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Home canning the safe way

A marmalade project with local cranberries and bitter oranges.
Elspeth Hay
A marmalade project with local cranberries and bitter oranges.

When Kim Concra first started working with the Barnstable County Extension Service as a food safety and nutrition specialist in 2005, she says she didn’t know much about canning. But very quickly, it became clear that she would need to learn.

"Somebody came in with a jar of canned tomatoes and it looked like there were little worms in it. And it was frightening," she explained. "

And we had like five of us around looking to figure out what was going on. Somebody to look at it under a microscope. And we were trying to figure it out. What it was is it wasn't properly canned. It wasn't canned properly long enough to disable basically the seeds from sprouting."

Kim signed up for a Master Food Preservation Workshop at Cornell.

"We did pressure canning, we did boil water canning, we did homemade sauerkraut, we did pickles, we did all kinds of things. It was a really, really intense three days, but it was absolutely awesome."

While she was there, Kim gained a new respect for canning — both as an incredible way to preserve food in a shelf stable form and as a practice that demands precision. For instance, she hadn’t realized before just how important acidity is in home canning.

"When you talk about food preservation and you're talking about canning foods, there's low acid foods and there's higher acid foods."

Higher acid foods can generally be canned at home without any fancy equipment.

"So for instance, with a higher acid food like we'll say tomatoes, right? We can boil water can those," she said.

Boil water canning is also called water bath processing, and it involves filling sterile jars with food — usually hot food — sealing them with a lid, and then boiling the contents submerged in water for a prescribed amount of time. But with lower acid foods, this isn’t always safe.

"Basically, we're looking for less than 4.6 on a pH scale. So for people that haven't taken chemistry in a long time, that pH scale is 0 to 14. So zero you think of acid, 14, you think of as base. So it seems kind of backwards, but a lower number is a higher acid. So we're trying to shift that food pH to a lower number, higher acid."

This is easy to achieve for many foods by adding a little vinegar or lemon juice — this is why we make pickles for instance, and why recipes often call for a little bit of lemon juice for foods on the cusp, like applesauce. The problem with low acid foods in canning is botulism — a disease caused by bacteria that are common on all sorts of fruits and vegetables. We actually ingest these bacteria all the time without harm, but when they reproduce in low-oxygen, low acid, low sugar, or low salt environments, they produce a toxin called botulin and it’s so poisonous one millionth of a gram can kill a person.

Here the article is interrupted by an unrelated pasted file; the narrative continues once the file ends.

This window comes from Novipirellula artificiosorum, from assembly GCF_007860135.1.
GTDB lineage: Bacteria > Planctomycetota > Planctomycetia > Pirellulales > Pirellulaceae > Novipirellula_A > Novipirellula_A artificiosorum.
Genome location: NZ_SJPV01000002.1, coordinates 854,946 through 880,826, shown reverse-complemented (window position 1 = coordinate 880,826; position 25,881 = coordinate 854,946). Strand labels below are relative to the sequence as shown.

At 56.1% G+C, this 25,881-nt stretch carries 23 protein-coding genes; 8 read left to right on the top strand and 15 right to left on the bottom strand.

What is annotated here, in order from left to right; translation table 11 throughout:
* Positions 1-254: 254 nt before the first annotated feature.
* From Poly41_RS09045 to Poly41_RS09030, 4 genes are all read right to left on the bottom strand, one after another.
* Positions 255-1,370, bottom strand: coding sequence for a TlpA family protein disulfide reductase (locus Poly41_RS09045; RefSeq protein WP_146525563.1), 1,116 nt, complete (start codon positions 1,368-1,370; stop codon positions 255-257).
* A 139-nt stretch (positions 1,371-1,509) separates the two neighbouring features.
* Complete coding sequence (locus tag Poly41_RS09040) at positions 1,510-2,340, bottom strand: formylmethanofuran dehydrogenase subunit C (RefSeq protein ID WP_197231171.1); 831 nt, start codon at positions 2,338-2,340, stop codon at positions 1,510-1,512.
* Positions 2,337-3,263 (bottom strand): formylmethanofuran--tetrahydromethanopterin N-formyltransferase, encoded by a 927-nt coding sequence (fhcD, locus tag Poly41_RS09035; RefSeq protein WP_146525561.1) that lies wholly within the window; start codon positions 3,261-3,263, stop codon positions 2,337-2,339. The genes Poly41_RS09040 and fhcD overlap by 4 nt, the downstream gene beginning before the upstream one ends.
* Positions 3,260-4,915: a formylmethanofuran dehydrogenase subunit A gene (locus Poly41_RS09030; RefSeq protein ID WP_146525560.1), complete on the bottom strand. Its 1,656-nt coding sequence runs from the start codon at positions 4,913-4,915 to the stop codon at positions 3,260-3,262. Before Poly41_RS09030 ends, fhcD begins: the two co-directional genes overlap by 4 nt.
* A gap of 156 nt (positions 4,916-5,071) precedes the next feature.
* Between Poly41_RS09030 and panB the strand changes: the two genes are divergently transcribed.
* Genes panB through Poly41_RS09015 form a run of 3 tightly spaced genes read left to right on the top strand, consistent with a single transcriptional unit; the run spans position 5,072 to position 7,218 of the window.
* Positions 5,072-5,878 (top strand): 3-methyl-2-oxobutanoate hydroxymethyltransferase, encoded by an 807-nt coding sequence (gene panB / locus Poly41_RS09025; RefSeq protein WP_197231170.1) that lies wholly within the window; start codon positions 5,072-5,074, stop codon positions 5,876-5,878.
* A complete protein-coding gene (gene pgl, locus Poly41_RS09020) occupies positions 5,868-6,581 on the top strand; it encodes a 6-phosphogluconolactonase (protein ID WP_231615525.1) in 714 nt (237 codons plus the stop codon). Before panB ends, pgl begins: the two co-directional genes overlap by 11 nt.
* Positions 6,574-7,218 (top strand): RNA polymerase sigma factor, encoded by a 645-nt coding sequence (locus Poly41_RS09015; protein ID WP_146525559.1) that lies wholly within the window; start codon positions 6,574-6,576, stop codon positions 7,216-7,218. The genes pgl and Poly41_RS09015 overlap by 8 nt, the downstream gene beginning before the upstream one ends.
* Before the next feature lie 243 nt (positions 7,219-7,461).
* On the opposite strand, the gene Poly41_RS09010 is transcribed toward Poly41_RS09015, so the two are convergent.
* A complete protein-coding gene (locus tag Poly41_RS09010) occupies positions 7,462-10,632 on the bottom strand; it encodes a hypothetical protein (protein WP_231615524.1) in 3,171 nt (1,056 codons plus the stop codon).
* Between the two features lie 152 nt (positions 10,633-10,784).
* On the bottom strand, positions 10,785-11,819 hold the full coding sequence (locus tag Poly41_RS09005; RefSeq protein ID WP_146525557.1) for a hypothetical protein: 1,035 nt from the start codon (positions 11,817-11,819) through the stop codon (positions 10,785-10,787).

"Foods like cucumbers, potatoes, green beans, those are low acid so they’re more apt to have an issue with botulism, so what we do is we put them under pressure, for low acid foods like cucumbers, potatoes, green beans, those are low acid. So they're more apt to have an issue with botulism," Kim explained.

She added, "So what we do is we put them under pressure. And why we put them under pressure is because in a boil water canner, you'll only going to get up to 212 degrees. That is not enough to kill botulism spores. So under pressure, we can achieve about 240 degrees that will kill the spores."

This explains why foods that are both acidic and high in sugar — I’m thinking about marmalade, don’t even need a hot water bath for canning, they can just be sealed in sterile jars — but things like meat and fish are dangerous to can this way and need to be pressure canned. You simply need the right equipment — and an understanding of the science behind preserving these foods safely. It’s a dance. Kim Concra says now that she has this understanding, she’s tried all sorts of new recipes.

"Most recently I did a salsa verde, which was wonderful with roasted green tomatoes, because I had a lot of leftover green tomatoes; that was amazing."

The recipe also called for roasted jalapenos and lime juice for acid and salt, which I now understand were key to canning it safely.

Here's a link to the Barnstable County Food Safety website—you can use it to get in touch with Kim Concra, find out how to get your pressure canner tested, and explore safe home canning recipes.

An avid locavore, Elspeth lives in Wellfleet and writes a blog about food. Elspeth is constantly exploring the Cape, Islands, and South Coast and all our farmer's markets to find out what's good, what's growing and what to do with it. Her Local Food Report airs Thursdays at 8:30 on Morning Edition and 5:45pm on All Things Considered, as well as Saturday mornings at 9:30.